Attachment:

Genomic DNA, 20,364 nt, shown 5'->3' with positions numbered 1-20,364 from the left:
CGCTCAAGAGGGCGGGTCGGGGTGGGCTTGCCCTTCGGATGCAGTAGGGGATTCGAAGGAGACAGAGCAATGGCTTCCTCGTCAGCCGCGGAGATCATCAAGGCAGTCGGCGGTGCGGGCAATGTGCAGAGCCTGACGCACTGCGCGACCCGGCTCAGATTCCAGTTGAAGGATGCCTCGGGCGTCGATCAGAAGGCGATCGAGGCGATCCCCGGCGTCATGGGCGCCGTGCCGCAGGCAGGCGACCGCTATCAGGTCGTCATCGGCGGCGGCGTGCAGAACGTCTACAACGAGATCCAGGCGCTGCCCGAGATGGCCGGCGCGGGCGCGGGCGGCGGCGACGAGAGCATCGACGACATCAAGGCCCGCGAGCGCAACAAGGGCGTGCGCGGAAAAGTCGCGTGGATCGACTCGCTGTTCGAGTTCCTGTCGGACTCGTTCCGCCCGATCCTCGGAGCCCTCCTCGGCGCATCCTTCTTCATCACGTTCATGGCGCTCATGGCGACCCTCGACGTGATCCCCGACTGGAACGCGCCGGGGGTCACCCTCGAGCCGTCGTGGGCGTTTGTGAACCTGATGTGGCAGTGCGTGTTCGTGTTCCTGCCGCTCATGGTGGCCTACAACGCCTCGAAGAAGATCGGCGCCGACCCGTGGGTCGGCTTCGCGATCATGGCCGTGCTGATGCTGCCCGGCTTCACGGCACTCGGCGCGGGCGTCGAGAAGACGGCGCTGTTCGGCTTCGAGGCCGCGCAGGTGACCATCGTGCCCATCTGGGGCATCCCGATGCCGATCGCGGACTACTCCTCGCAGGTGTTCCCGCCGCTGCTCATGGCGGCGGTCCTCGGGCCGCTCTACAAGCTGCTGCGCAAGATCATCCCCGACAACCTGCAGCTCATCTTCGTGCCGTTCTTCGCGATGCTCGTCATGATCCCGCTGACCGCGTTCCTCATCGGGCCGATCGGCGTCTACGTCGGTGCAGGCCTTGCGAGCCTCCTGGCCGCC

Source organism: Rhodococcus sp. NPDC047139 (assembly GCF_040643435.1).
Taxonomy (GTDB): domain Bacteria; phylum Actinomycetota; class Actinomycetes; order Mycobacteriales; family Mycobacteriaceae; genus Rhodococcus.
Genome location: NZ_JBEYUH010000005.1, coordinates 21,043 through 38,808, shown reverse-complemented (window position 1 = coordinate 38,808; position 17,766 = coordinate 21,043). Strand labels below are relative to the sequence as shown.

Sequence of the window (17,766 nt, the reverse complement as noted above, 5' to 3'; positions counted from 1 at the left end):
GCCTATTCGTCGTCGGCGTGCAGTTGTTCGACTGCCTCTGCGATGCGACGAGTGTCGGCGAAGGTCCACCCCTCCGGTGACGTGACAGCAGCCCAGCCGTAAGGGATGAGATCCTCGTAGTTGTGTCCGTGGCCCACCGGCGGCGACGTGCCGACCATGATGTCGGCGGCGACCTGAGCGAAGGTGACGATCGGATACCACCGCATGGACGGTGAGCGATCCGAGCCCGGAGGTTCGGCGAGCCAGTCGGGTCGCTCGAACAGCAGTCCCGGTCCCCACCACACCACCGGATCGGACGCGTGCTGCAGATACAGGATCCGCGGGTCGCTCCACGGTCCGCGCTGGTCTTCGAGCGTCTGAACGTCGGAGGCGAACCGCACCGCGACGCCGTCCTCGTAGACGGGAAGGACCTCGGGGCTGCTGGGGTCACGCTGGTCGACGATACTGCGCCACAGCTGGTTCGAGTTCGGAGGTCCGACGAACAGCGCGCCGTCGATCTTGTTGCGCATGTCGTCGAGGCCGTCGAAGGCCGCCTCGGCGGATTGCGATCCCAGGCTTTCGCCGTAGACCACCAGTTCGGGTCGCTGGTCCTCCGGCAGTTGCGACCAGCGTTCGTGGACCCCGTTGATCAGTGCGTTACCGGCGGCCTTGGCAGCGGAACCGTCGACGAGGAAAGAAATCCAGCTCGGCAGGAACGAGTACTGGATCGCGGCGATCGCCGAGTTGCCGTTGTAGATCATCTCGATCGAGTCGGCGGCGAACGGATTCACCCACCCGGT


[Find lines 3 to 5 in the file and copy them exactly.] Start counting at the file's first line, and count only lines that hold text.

Source organism: Rhodococcus sp. NPDC047139 (assembly GCF_040643435.1).
Taxonomy (GTDB): domain Bacteria; phylum Actinomycetota; class Actinomycetes; order Mycobacteriales; family Mycobacteriaceae; genus Rhodococcus.
Genome location: NZ_JBEYUH010000005.1, coordinates 21,043 through 38,808, shown reverse-complemented (window position 1 = coordinate 38,808; position 17,766 = coordinate 21,043). Strand labels below are relative to the sequence as shown.